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NATA's New Exertional Heat Illnesses Position Statement

I just read this article about NATA guidelines: http://www.athletictrainers.myindustrytracker.com/en/article/79435

"Rectal temperature is the only method of obtaining an immediate and accurate measurement of core body temperature in an exercising individual."

As an AT we are bound by the standard of care which comes primarily from NATA but SERIOUSLY how many SSATs use rectal temperatures?

It is not in our school protocol. Aren't you scared of lawsuit? Don't you guys use or even prefer other methods of measurement (oral, tympanic for instance)?

Comments

  • edited October 2015
    I think the updated guidelines are great, the update was definitely needed. Where I do not currently work with high school aged athletes, when I did, I did not hesitate to use rectal temperature measurement.

    Other methods of temperature measurement are not accurate at extreme temps involved with exertion heat stroke. So rectal temperature is the only way to accurately assess a heat illness.

    For example if you arrive on the scene and an athlete has collapsed and may unconscious or have altered consciousness how do you know if it is heat illness and should be cooled prior to transport? Or something else that requires a different plan of care? Simply take a rectal temp and quickly let you know what to do to save their life.

    If you do not take a rectal temp and miss the diagnosis of heat stroke and your athlete dies, you have a way bigger lawsuit on your hands.

    An athletic trainer is an Allied Health Care practitioner. There is no way we should not provide the most accurate and correct assessment and care.

    Here are all the research articles about temperature assessment with heat illness: (From http://ksi.uconn.edu/research/publications-database/)

    Brennan FH, O’Connor FG. Emergency triage of collapsed endurance athletes: a stepwise approach to on-site treatment. Phys Sportsmed. 2005;33:28–35.

    Byrne C, Lim CL. The ingestible telemetric body core temperature sensor: a review of validity and exercise applications. Br J Sports Med. 2007;41:126–133.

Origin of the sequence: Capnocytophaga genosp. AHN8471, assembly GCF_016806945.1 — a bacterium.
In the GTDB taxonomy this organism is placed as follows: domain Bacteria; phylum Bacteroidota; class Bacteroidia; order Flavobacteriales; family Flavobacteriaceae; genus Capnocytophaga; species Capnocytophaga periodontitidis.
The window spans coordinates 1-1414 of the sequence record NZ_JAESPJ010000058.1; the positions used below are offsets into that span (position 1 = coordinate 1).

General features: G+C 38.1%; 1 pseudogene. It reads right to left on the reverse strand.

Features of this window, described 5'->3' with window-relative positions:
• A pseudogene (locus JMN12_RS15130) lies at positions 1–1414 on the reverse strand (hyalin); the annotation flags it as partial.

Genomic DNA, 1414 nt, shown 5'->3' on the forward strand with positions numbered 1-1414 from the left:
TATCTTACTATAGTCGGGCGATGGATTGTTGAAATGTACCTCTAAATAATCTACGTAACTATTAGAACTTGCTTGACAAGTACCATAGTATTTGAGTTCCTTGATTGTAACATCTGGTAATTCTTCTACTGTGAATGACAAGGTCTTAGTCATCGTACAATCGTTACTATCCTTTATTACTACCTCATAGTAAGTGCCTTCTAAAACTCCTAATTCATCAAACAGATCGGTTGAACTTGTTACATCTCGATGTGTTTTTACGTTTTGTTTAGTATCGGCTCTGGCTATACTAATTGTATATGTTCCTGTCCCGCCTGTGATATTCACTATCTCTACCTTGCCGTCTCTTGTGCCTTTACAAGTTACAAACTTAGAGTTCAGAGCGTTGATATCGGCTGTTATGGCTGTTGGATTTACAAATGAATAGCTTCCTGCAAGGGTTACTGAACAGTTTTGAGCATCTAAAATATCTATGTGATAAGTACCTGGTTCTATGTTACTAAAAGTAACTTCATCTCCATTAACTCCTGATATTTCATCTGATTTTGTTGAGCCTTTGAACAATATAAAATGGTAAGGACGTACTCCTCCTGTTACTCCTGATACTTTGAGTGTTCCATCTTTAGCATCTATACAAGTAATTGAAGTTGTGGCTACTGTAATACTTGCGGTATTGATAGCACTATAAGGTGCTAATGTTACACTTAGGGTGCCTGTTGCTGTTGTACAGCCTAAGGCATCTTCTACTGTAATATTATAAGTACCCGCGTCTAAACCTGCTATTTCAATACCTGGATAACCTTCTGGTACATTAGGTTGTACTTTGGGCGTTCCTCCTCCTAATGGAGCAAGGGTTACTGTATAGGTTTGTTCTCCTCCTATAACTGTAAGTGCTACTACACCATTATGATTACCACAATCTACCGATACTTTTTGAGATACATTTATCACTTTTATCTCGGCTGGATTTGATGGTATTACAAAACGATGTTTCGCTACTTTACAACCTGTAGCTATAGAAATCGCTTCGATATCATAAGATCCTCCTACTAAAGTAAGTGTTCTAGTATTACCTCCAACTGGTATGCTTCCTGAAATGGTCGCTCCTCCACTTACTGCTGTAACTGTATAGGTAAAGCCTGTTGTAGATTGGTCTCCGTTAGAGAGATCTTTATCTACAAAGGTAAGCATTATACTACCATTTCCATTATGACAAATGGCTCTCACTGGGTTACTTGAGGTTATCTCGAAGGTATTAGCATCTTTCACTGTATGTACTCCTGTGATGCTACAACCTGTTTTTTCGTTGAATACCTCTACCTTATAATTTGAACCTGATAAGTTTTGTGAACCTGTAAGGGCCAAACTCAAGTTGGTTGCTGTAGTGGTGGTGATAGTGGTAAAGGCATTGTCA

Casa DJ, Armstrong LE, Ganio MS, Yeargin SW. Exertional heat stroke in competitive athletes. Curr Sports Med Rep. 2005;4:309–317.

    Casa DJ, Becker SM, Ganio MS, Brown CM, Yeargin SW, Roti MW, Siegler J, Blowers JA, Glaviano NR, Huggins RA, Armstrong LE, Maresh CM. Validity of devices that assess body temperature during outdoor exercise in the heat. J Athl Train. 2007;42:333–342.

    Coso JD, Aguado-Jimenez R, Mora-Rodriguez R. Infrared tympanic thermometry in a hot environment. Int J Sports Med. 2008;29:713–718.

    Ganio MS, Brown CM, Casa DJ, Becker SM, Yeargin SW, McDermott BP, Boots LM, Boyd PW, Armstrong LE, Maresh CM. Validity and reliability of devices that assess body temperature during indoor exercise in the heat. J Athl Train. 2009;44(2):124–135.

    Goodman DA, Kenefick RW, Cadarette BS, Cheuvront SN. Influence of sensor ingestion timing on consistency of temperature measures. Med Sci Sports Exerc. 2009;41:597–602.

    Gunga HC, Werner A, Stahn A, Steinach M, Schlabs T, Koralewski E, Kunz D, Belavý DL, Felsenberg D, Sattler F, Koch J. The double sensor-A non-invasive device to continuously monitor core temperature in humans on earth and in space. Respir Physiol Neurobiol. 2009;169 Suppl 1:S63–8.

    Heat Stress Control and Heat Casualty Management. Army/Air Force Bulletin (USARIEM). TB Med 507/AFPAM 48-152 (I). 2003..pdf

    Kistemaker JA, Den Hartog EA, Daanen HA. Reliability of an infrared forehead skin thermometer for core temperature measurements. J Med Eng Technol. 2006;30:252–261.

    Pryor RR, Seitz JR, Morley J, Suyama J, Guyette FX, Reis SE, Hostler D. Estimating core temperature with external devices after exertional heat stress in thermal protective clothing. Prehosp Emerg Care. 2012;16(1):136-141.

    Ronneberg K, Roberts WO, McBean AD, Center BA. Temporal artery temperature measurements do not detect hyperthermic marathon runners. Med Sci Sports Exerc. 2008;40:1373–1375.

    Shapiro Y, Seidman DS. Field and clinical observations of exertional heat stroke patients. Med Sci Sports Exerc. 1990;22:6–14.
    Anna J. Hartman MS, ATC, CSCS, PMA-CPT
    www.movementrev.com
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